Nancy Princenthal is the winner of the 2016 PEN/Jacqueline Bograd Weld Award for Biography for Agnes Martin: Her Life and Art. The first full-length biography of Agnes Martin, the influential painter associated with Abstract Expressionism, Minimalism, and feminism, tells the story of a reclusive painter whose art was hailed by critics, but whose personal life suffered from bouts of schizophrenia. The following is an excerpt from the book.

Introduction: Abstraction

To be abstracted is to be at some distance from the material world. It is a form of local exaltation but also, sometimes, of disorientation, even disturbance. Art at its most powerful can induce such a state, art without literal content perhaps most potently. Agnes Martin, one of the most esteemed abstract painters of the second half of the twentieth century, expressed—and, at times, dwelled in—the most extreme forms of abstraction: pure, silencing, enveloping, and upending.

Martin’s mature paintings (she destroyed most of her early work) are incontrovertibly right, in the sense that they convince us that not a single preliminary decision or incident of execution could have been changed without damage. Composed of the simplest elements, including ruled, penciled lines and a narrow range of forms—grids, stripes, and, very occasionally, circles, triangles, or squares—and painted in a limited palette on canvases that are always square, they reveal an esthetic sense that is, as her friend Ann Wilson said, the visual equivalent of perfect pitch.

Martin called her creative source “inspiration,” and she said that the paintings came to her as visions, complete in every detail, and needed only to be scaled up before being realized. (This scale shift generally required bedeviling computation; sheets densely covered in calculations attest to the trouble it caused.) It is possible to think of such a refined esthetic sense as savant-like or akin to a religious vocation: an attunement to qualities commonly imperceptible. Such acute sensibility is not rare, but many artists who have a refined visual sense find it a liability, threatening to equate the practice of their art with the design of their homes or the selection of their wardrobes, all elegant and graceful. Martin wasn’t like that. She was capable of the most robust gaucheries. Even when she was wealthy, her choices of domestic furnishings and personal attire seem to have been utterly free of the standards that guided her artwork. But she was a ruthless judge of her own painting, discarding the many examples that failed her vision, and her acuity allowed her to see concatenations of line and color to an order of exactitude, surpassing common perception with ease, that can only be called transcendent.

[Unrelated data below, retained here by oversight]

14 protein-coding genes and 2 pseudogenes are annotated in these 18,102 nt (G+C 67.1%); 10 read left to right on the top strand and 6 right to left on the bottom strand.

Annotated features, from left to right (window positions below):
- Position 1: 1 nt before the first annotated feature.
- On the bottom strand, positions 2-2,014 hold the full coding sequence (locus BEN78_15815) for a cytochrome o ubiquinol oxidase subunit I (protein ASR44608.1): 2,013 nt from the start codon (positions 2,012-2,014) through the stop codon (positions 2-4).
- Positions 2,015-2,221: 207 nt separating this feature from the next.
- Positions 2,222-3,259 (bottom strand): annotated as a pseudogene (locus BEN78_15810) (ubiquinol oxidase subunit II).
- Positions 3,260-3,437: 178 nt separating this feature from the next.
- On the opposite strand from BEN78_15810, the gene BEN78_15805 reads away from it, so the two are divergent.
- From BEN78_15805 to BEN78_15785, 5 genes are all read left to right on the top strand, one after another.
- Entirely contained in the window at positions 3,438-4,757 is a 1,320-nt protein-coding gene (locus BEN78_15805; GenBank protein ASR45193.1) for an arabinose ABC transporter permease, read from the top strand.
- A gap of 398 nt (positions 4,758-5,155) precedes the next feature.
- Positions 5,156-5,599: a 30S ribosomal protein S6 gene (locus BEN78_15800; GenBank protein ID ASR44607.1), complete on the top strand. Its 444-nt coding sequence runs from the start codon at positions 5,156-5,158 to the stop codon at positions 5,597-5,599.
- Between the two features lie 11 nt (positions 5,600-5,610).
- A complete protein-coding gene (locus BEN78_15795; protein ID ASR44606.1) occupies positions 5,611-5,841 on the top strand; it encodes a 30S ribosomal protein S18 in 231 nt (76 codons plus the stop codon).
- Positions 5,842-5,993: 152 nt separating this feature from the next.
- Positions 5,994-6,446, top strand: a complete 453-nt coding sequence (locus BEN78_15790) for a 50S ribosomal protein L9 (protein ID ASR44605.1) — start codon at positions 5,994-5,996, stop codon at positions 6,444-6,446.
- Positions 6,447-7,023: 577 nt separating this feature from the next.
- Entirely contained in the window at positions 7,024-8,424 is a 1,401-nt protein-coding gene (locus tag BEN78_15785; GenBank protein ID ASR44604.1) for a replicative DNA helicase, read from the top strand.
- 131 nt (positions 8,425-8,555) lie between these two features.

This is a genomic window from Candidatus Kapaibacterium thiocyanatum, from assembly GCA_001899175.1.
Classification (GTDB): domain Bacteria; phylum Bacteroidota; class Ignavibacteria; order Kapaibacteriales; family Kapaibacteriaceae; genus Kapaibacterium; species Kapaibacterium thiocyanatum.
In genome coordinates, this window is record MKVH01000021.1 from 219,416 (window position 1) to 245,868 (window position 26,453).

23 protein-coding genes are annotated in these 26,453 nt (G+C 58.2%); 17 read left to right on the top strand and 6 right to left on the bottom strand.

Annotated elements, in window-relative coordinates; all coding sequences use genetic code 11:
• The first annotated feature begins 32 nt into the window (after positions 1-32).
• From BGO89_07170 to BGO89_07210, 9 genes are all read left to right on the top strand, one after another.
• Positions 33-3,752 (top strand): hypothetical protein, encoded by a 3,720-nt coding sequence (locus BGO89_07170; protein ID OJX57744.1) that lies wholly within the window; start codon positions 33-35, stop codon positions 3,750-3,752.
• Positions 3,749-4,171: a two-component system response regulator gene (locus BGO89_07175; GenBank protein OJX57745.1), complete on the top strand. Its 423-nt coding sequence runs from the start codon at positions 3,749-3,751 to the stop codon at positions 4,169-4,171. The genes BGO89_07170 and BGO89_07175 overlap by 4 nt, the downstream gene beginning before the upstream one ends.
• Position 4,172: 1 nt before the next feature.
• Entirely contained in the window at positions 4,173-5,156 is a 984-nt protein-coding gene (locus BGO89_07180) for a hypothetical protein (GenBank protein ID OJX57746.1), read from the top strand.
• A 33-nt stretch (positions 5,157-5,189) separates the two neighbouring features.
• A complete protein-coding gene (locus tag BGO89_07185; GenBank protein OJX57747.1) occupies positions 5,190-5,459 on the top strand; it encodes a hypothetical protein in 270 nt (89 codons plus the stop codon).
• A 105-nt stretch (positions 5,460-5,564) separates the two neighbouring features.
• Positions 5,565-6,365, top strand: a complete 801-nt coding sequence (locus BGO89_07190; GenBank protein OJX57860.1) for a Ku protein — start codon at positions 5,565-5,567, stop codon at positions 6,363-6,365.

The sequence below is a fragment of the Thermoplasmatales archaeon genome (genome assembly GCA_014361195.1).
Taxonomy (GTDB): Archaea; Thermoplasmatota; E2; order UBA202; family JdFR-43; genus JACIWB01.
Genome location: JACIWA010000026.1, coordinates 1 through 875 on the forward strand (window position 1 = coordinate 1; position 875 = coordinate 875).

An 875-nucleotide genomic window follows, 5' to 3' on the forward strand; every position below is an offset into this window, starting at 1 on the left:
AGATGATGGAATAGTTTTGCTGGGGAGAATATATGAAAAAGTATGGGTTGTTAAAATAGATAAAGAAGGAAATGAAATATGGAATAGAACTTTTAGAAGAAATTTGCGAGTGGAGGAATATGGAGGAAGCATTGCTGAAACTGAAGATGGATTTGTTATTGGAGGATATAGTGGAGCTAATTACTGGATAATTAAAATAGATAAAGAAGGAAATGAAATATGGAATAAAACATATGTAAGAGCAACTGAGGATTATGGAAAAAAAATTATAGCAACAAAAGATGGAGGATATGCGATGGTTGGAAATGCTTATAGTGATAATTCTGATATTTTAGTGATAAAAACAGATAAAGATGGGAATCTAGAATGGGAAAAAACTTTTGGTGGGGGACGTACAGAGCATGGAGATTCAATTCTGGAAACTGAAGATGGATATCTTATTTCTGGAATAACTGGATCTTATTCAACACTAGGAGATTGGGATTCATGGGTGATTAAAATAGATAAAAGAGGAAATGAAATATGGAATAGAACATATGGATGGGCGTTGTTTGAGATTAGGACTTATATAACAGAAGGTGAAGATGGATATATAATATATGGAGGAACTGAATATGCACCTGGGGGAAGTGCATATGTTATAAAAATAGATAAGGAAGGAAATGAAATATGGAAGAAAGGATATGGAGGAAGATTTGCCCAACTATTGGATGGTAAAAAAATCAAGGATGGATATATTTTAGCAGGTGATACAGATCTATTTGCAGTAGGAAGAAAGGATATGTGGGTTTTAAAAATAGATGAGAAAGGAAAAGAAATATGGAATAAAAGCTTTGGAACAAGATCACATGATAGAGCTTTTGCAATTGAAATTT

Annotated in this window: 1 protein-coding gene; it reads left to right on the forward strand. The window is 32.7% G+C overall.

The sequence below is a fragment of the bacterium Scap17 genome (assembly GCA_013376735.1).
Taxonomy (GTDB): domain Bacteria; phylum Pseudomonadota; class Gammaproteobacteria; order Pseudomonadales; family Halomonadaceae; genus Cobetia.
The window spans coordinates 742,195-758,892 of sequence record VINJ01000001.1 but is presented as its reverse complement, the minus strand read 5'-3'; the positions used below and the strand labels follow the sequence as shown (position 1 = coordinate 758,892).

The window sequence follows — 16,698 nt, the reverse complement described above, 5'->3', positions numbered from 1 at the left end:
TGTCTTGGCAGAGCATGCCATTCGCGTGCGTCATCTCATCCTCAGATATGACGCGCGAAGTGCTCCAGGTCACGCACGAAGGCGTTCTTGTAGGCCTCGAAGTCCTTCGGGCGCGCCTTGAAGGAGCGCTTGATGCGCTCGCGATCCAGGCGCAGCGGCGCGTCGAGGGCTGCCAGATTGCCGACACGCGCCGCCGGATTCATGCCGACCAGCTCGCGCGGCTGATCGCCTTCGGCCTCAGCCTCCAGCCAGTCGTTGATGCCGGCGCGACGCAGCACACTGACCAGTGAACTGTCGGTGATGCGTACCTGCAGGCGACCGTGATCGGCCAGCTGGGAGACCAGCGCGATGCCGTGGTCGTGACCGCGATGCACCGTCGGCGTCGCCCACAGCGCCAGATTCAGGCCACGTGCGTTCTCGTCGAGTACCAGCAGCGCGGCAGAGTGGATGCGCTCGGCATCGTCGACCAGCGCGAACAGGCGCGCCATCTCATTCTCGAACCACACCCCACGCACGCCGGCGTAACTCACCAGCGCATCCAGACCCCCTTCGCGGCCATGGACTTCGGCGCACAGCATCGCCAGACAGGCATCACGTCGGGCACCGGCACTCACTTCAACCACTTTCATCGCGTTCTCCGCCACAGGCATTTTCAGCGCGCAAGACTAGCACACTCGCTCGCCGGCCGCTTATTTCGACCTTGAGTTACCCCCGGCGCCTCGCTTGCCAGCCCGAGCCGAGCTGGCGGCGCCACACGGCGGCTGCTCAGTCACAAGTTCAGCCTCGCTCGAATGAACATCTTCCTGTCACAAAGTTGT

That is not to say that her motivation, or her world view, were mystical. Martin’s ruled lines resonated with the hum of the physical world, and while she resolutely denied that her paintings contained references to the landscape, seascape, weather, or natural light (notwithstanding the many titles of her works that suggest such associations, most of which she later attributed to well-meaning but misinformed friends), her work is inarguably grounded in visual experience. Moreover, the work is meant to express universal emotional and existential states—emphatically not those corrupted by lived, personal events. The states she represented—and these in later years increasingly provided titles, unquestionably of Martin’s choosing—are rarefied, ideal conditions: happiness, joy, and, especially, innocence. These titles, and the paintings they name, guard against the vulgarities of everyday life. Martin’s work, then, not only channels the visual and psychic abundance of the world but also filters it, relieving it of impurities.

As she stated often in the talks and lectures she started to deliver in the 1970s, many of which have since been published, the sense of self to which she aspired was egoless and devoid of pride, and her paintings can be seen to reflect that commitment in their refusal of either bravura execution or centered composition. At the same time, and again paradoxically, much of Martin’s work suggests a system of boundaries. In more cases than not, the penciled lines don’t go to the canvas’s edge, and the earliest grids were set off by framing lines that echoed the canvases’ edges. And yet, exhibiting one’s artwork, to which Martin was firmly devoted, is sure to breach such boundaries—it is a public act, requiring pride and confidence. She made art to be seen by a wide audience, and she believed it was incomplete without the viewer’s response.